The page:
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Wednesday, October 03, 2018

 

The Sky This Week - Thursday October 4 to Thursday October 11

The New Moon is Tuesday, October 9.  5 bright unaided eye planets can now be seen in the evening sky. Venus is high in the early evening sky just below Jupiter. Venus and the crescent Moon are close on the 11th. Saturn and Mars are visible in the evening skies. Mercury can be seen low in the evening twilight below Venus. Daylight savings begins on the Sunday 7th for NSW, VIC, TAS, SA.

The New Moon is Tuesday, October 9.  The Moon is at perigee, when it is closest to the Earth, on the 6th. Daylight savings begins on the Sunday 7th for NSW, VIC, TAS, SA.


Evening early twilight sky on Saturday October 6 looking west as seen from Adelaide at 18:43 ACST (30 minutes after sunset). Mercury is just above the horizon with Venus and  Jupiter above. You will need a level, unobstructed western horizon to see Mercury at its best.


 Similar views will be seen throughout Australia at the equivalent local time (30 minutes after sunset, click to embiggen).
 


Evening twilight sky on Thursday October 11 looking west as seen from Adelaide at 20:22 ACDST (60 minutes after sunset). Venus is above the horizon, not far from the crescent Moon and below Jupiter.


The insets shows  simulated telescopic views of Venus and Jupiter as seen with a 5mm telescopic eyepiece on Thursday October 11. Venus is a clear crescent in small telescopes.

 Similar views will be seen throughout Australia at the equivalent local time (60 minutes after sunset, click to embiggen).

Brilliant Venus is visible high in the evening until after full dark. Venus is visible to the unaided eye from before sunset, easy to see shortly after sunset and can viewed well until 90 minutes after sunset. This week Venus begins to move away from Jupiter and begins to sink towards the horizon and Mercury.
Whole sky view of the evening sky on Saturday October 6 as seen from Adelaide at 18:43 ACST (30 minutes after sunset).  Five bright planets are visible in the twilight evening sky.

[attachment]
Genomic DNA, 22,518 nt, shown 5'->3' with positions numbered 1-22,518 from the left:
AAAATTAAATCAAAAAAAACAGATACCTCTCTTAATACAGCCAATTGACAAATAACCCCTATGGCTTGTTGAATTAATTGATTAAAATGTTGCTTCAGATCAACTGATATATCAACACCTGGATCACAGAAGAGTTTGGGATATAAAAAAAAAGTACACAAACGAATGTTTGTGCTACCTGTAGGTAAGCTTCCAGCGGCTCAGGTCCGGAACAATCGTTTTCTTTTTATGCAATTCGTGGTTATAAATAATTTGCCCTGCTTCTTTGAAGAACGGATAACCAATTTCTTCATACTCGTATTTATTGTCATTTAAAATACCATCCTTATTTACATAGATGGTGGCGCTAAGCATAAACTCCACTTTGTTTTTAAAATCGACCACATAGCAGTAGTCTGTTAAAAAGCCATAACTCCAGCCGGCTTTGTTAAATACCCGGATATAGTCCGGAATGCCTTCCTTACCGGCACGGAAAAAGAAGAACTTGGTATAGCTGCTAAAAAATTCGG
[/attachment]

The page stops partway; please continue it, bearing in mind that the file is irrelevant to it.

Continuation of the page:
Similar views will be seen throughout Australia at the equivalent local time (just after 30 minutes after sunset, click to embiggen).



Evening sky on Saturday October 6 as seen from Adelaide at 19:49 ACST (90 minutes after sunset). Saturn and Mars are clearly visible. The insets are simulated telescopic views of Saturn and Mars as seen with a 5mm telescopic eyepiece.

Similar views will be seen throughout Australia at the equivalent local time (90 minutes after sunset, click to embiggen).

 Venus  is  readily visible above the horizon in the early evening.  It is bright enough to be visible from just on sunset and to around 90 minutes after sunset at full dark, when it is two hand-spans above the horizon.  During the week Venus heads away from Jupiter towards Mercury and the horizon. Venus is close to the crescent Moon on the 11th.

Mercury climbs higher in the evening skies but you will still need a level, unobstructed western horizon to see Mercury at its best at 30 minutes after sunset.

Jupiter  is in the early evening sky above the western horizon just above Venus. It was at Opposition on the May 9th, and is still visible during the evening. It is  a good telescopic object for only a short period in the early evening and is setting around 45 minutes after astronomical twilight.

Mars is in Capricornius and is readily seen in the evening. Mars was at opposition on July 27th,  when it was biggest and brightest as seen from Earth. This was the best opposition since 2003. However Mars will remain bright and large in even small telescopes for some time. In a telescope you can see a few features as the huge dust storm has abated, the polar cap is obvious in even small telescopes.  A guide to observing Mars at the time is at my Mars Opposition page.

Saturn is now high in the northern evening sky in the early evening, and is a good telescopic object in the mid to late evening sky. It was at opposition, when Saturn is biggest and brightest as seen from Earth, on June the 27th. It is still within binocular range of  the Trifid and Lagoon nebulae, but is slowly moving towards the globular cluster M22. With the Moon gone from the evening sky the nebulae are now at their best.

Printable PDF maps of the Eastern sky at 10 pm AEST, Western sky at 10 pm AEST. For further details and more information on what's up in the sky, see Southern Skywatch.

Cloud cover predictions can be found at SkippySky.

Here is the near-real time satellite view of the clouds (day and night) http://satview.bom.gov.au/

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